Meghan McCain Rebukes Kamala Harris Over 'Joker Laugh' After Border Visit Question

The View co-host Meghan McCain hit out at Vice President Kamala Harris for laughing when a reporter pressed her on when she would visit the U.S. border with Mexico amid the ongoing crisis.

The conservative commentator said the situation was "not funny" and accused the vice president of having a "nervous joker laugh" when she was interrupted as she began to answer a question about the border.

"That nervous joker laugh... it's not funny Vice President," she tweeted Friday. "None of this is."

The co-host also shared a clip of Harris in an interview with the Spanish-language broadcaster Noticiero Univision. "I've said I'm going to the border," the vice president said at the start of the clip.

Vice President Kamala Harris At Palacio Nacional
Vice President Kamala Harris after the signing of a memorandum of understanding focused on immigration issues at Palacio Nacional, in Mexico City, Mexico, on June 8, 2021. Hector Vivas/Getty Images

She was then interrupted by the Noticiero Univision host. "When are you going to the border, vice president?" she asked. "I'm not finished," Harris replied with a nervous chuckle in the clip. "I've said I'm going to the border."

She then added in a longer clip: "If we are going to deal with the problems at the border, we have to deal with the problems that cause people to go to the border. To flee to the border. And that is the root causes.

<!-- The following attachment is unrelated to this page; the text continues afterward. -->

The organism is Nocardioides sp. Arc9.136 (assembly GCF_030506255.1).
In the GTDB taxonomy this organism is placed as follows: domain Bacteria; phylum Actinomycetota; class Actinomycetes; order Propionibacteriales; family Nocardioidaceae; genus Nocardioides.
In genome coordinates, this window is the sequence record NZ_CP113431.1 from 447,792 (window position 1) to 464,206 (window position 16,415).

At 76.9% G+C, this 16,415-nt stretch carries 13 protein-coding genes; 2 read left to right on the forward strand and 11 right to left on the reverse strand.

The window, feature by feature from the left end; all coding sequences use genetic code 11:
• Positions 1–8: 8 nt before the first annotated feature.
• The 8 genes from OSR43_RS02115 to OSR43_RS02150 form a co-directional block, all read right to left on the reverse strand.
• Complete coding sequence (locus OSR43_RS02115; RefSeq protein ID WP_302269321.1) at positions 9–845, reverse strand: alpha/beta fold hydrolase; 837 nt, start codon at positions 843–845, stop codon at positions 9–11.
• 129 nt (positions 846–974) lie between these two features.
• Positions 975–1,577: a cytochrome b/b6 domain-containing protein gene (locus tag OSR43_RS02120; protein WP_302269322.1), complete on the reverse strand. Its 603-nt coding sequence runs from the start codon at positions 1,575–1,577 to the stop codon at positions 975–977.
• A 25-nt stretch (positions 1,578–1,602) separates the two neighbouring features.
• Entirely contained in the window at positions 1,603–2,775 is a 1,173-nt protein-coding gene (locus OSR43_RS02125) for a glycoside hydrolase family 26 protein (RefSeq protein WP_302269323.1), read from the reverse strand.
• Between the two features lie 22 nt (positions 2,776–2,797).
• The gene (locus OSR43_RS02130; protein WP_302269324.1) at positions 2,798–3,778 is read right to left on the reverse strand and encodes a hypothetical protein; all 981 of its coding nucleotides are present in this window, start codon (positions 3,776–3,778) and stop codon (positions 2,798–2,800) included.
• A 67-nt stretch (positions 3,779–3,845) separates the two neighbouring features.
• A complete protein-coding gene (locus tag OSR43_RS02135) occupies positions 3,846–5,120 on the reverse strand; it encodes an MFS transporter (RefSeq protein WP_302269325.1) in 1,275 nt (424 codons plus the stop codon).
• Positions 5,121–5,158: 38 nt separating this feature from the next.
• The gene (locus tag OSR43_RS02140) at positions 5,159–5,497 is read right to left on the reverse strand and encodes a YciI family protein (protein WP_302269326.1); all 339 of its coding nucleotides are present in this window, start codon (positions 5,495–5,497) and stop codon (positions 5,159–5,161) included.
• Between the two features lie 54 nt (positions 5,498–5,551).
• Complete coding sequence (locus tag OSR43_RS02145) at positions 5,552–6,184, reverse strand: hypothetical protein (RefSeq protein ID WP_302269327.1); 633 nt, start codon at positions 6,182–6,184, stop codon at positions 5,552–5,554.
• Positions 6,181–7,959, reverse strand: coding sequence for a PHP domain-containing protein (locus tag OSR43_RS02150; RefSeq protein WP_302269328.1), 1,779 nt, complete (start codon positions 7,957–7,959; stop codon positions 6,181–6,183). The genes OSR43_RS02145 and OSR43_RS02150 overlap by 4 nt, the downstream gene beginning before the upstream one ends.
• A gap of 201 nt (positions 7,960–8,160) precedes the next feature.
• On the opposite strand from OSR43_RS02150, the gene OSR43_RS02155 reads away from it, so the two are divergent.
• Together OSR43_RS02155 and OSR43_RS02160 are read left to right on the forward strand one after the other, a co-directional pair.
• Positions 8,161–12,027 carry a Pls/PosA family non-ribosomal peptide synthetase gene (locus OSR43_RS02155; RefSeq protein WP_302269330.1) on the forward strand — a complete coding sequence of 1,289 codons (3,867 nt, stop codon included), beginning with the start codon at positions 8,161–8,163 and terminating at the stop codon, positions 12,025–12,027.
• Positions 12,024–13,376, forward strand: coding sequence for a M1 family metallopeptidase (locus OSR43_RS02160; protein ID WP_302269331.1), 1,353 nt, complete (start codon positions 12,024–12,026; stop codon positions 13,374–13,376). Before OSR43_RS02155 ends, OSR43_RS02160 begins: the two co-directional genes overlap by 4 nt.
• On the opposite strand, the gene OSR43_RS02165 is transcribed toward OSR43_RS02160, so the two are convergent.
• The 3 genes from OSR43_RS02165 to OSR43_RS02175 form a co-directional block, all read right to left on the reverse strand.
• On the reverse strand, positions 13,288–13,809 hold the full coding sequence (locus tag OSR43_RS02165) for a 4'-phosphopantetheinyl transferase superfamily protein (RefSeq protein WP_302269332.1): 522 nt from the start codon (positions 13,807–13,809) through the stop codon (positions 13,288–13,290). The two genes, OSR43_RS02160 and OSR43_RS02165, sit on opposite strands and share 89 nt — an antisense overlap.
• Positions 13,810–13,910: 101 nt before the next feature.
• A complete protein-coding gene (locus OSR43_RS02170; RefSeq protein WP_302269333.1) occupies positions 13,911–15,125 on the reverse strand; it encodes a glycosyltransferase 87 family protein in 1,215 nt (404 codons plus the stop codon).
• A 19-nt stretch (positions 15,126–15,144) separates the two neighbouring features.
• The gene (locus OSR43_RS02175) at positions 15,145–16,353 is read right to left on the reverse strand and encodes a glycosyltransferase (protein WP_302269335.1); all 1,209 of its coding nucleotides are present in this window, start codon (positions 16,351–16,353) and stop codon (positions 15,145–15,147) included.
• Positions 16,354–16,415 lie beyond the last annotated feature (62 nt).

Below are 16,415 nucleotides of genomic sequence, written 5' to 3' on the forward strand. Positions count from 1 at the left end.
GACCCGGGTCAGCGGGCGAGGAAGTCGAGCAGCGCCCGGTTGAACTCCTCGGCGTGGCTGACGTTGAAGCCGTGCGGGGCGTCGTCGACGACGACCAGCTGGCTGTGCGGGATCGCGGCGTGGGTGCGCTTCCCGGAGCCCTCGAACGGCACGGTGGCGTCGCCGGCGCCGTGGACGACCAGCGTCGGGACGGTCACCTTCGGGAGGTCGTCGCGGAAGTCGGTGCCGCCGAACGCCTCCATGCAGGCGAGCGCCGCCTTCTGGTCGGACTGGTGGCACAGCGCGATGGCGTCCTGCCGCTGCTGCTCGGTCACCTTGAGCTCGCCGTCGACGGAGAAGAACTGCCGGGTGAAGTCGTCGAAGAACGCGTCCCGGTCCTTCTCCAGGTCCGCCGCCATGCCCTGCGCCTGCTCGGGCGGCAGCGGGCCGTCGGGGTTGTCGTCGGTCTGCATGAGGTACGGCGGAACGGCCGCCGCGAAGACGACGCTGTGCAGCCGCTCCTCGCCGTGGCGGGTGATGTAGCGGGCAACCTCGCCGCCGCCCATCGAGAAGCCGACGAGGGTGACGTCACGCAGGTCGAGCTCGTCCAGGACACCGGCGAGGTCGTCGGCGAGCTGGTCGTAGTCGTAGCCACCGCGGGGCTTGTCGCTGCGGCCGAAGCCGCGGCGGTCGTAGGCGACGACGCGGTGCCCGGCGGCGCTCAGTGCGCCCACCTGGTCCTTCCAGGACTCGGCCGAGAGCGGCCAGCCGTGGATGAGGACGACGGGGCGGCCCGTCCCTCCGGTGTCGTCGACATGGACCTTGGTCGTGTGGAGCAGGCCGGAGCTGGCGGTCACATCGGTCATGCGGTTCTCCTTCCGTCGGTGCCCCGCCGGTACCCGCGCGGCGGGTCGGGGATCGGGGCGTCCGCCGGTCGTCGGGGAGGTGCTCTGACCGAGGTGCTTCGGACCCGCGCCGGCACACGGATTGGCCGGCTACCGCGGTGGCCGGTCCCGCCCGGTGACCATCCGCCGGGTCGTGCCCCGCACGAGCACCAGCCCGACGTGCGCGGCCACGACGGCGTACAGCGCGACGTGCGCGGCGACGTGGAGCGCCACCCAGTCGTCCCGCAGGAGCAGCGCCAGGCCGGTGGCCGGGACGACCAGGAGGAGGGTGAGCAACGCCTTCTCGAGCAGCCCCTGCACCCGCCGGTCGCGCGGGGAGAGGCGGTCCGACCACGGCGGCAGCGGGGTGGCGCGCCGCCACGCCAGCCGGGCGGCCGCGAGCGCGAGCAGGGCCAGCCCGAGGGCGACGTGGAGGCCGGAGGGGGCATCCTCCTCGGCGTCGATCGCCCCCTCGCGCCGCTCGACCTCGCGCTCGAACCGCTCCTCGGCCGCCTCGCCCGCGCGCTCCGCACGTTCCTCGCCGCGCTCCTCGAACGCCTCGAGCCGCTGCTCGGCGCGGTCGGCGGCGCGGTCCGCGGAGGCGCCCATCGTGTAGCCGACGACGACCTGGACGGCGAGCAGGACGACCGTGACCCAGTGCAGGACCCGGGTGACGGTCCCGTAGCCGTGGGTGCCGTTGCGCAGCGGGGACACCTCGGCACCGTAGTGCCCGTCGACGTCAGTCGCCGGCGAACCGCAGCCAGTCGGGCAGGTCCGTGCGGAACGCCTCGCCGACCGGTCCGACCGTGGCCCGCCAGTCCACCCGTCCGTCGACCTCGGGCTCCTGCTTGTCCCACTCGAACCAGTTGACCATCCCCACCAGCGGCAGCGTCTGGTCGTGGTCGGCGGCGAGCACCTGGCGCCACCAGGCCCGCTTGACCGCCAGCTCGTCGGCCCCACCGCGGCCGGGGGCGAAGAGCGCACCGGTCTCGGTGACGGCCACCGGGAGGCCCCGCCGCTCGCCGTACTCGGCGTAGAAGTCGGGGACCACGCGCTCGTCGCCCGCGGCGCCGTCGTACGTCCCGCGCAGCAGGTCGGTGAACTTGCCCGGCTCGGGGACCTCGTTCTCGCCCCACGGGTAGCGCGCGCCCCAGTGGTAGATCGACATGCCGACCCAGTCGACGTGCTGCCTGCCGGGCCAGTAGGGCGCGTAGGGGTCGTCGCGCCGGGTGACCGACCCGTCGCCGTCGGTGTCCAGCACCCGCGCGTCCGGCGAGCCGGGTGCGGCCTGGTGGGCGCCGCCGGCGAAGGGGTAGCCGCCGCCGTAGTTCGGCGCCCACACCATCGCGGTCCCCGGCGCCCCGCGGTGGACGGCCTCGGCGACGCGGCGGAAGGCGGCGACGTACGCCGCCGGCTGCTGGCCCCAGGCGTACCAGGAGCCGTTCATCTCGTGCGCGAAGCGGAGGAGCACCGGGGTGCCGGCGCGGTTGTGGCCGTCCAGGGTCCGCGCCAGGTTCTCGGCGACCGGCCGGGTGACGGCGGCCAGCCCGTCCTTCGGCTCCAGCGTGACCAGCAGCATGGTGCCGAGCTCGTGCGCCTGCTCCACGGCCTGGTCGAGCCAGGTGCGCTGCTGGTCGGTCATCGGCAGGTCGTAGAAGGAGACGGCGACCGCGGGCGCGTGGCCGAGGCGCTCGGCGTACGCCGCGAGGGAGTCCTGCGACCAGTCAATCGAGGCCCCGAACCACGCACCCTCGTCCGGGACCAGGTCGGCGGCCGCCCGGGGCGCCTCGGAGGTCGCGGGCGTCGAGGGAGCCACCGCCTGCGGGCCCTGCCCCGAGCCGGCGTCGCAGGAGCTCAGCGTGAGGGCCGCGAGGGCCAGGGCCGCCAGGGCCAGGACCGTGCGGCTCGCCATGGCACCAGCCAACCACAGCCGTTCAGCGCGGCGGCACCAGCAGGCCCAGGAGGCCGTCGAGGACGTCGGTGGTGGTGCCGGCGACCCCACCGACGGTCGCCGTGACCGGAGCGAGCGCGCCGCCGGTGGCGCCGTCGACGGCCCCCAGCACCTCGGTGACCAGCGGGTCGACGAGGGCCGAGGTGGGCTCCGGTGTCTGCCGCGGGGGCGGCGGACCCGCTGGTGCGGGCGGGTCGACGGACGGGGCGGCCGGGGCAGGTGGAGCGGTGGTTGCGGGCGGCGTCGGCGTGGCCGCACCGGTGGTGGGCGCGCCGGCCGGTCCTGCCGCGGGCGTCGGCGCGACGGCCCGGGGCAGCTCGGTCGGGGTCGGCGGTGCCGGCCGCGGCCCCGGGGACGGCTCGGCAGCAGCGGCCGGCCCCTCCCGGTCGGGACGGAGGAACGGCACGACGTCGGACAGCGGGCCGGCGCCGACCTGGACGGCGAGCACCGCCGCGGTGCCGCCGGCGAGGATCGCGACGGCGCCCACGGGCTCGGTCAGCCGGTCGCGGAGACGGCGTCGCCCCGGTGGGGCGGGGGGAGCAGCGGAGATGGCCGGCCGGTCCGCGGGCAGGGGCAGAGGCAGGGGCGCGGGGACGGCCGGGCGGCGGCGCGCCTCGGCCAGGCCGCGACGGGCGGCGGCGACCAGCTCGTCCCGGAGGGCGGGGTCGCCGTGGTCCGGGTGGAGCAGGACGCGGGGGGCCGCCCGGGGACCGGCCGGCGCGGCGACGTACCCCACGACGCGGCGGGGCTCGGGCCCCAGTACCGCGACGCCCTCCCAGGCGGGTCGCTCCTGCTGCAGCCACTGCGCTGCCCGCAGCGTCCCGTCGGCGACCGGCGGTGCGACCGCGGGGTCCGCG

"So, my first trip as vice president of the United States was to go, in terms of a foreign trip, to Guatemala. To be on the ground there to address and be informed of the root causes. Why are the people of Guatemala leaving?"

Newsweek has contacted the White House for further comment.

Harris urged migrants not to come to the U.S.-Mexico border during a two-day visit earlier this week to Guatemala and Mexico, two countries at the root of migration to the U.S.'s southwestern border.

Speaking at a news conference on Monday, the vice president said: "I want to be clear to folks in this region who are thinking about making that dangerous trek to the United States-Mexico border: Do not come. Do not come."

The message appeared to mark a shift in the administration's immigration policy, and drew the ire of some progressives in the Democratic caucus. Rep. Alexandria Ocasio-Cortez (D-NY) said the statement was "disappointing."

Rep. Rashida Tlaib went a step further and referred to the Biden administration's position on immigration from Mexico and Guatemala as the "stay there and die" position.

However, some Texas and Arizona border mayors praised Harris' speech, with the mayor of Presidio, John Ferguson, telling Newsweek that it was "the best thing she could offer right now."